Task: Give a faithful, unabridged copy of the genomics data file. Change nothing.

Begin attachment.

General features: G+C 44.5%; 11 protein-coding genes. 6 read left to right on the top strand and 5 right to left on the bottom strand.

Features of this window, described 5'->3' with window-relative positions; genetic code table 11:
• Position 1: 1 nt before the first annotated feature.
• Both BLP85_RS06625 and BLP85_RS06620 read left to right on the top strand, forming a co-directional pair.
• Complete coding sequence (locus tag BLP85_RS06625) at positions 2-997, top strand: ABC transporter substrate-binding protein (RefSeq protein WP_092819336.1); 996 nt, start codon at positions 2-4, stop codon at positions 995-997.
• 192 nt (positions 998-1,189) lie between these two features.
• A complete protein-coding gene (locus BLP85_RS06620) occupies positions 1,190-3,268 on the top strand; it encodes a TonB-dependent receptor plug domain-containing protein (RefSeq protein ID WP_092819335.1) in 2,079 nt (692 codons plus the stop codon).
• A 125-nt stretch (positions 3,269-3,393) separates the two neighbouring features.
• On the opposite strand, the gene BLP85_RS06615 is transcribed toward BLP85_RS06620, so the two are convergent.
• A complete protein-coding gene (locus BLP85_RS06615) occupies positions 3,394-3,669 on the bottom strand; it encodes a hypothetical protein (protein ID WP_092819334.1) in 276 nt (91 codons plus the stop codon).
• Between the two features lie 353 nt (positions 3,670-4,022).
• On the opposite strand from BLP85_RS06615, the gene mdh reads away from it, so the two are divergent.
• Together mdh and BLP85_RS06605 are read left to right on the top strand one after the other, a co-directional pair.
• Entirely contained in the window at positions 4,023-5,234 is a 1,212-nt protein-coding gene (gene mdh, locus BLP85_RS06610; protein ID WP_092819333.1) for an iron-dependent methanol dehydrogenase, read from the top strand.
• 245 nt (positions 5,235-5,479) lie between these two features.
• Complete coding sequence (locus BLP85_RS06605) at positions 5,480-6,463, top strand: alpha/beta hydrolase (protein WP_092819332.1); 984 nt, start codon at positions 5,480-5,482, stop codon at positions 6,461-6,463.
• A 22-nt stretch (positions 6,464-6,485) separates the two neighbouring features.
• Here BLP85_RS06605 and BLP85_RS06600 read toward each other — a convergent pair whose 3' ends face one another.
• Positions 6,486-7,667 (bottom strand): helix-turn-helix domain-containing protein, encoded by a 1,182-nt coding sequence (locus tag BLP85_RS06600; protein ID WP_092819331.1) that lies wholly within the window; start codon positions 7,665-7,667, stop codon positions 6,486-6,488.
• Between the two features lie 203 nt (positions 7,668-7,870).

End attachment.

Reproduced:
General features: G+C 44.5%; 11 protein-coding genes. 6 read left to right on the top strand and 5 right to left on the bottom strand.

Features of this window, described 5'->3' with window-relative positions; genetic code table 11:
• Position 1: 1 nt before the first annotated feature.
• Both BLP85_RS06625 and BLP85_RS06620 read left to right on the top strand, forming a co-directional pair.
• Complete coding sequence (locus tag BLP85_RS06625) at positions 2-997, top strand: ABC transporter substrate-binding protein (RefSeq protein WP_092819336.1); 996 nt, start codon at positions 2-4, stop codon at positions 995-997.
• 192 nt (positions 998-1,189) lie between these two features.
• A complete protein-coding gene (locus BLP85_RS06620) occupies positions 1,190-3,268 on the top strand; it encodes a TonB-dependent receptor plug domain-containing protein (RefSeq protein ID WP_092819335.1) in 2,079 nt (692 codons plus the stop codon).
• A 125-nt stretch (positions 3,269-3,393) separates the two neighbouring features.
• On the opposite strand, the gene BLP85_RS06615 is transcribed toward BLP85_RS06620, so the two are convergent.
• A complete protein-coding gene (locus BLP85_RS06615) occupies positions 3,394-3,669 on the bottom strand; it encodes a hypothetical protein (protein ID WP_092819334.1) in 276 nt (91 codons plus the stop codon).
• Between the two features lie 353 nt (positions 3,670-4,022).
• On the opposite strand from BLP85_RS06615, the gene mdh reads away from it, so the two are divergent.
• Together mdh and BLP85_RS06605 are read left to right on the top strand one after the other, a co-directional pair.
• Entirely contained in the window at positions 4,023-5,234 is a 1,212-nt protein-coding gene (gene mdh, locus BLP85_RS06610; protein ID WP_092819333.1) for an iron-dependent methanol dehydrogenase, read from the top strand.
• 245 nt (positions 5,235-5,479) lie between these two features.
• Complete coding sequence (locus BLP85_RS06605) at positions 5,480-6,463, top strand: alpha/beta hydrolase (protein WP_092819332.1); 984 nt, start codon at positions 5,480-5,482, stop codon at positions 6,461-6,463.
• A 22-nt stretch (positions 6,464-6,485) separates the two neighbouring features.
• Here BLP85_RS06605 and BLP85_RS06600 read toward each other — a convergent pair whose 3' ends face one another.
• Positions 6,486-7,667 (bottom strand): helix-turn-helix domain-containing protein, encoded by a 1,182-nt coding sequence (locus tag BLP85_RS06600; protein ID WP_092819331.1) that lies wholly within the window; start codon positions 7,665-7,667, stop codon positions 6,486-6,488.
• Between the two features lie 203 nt (positions 7,668-7,870).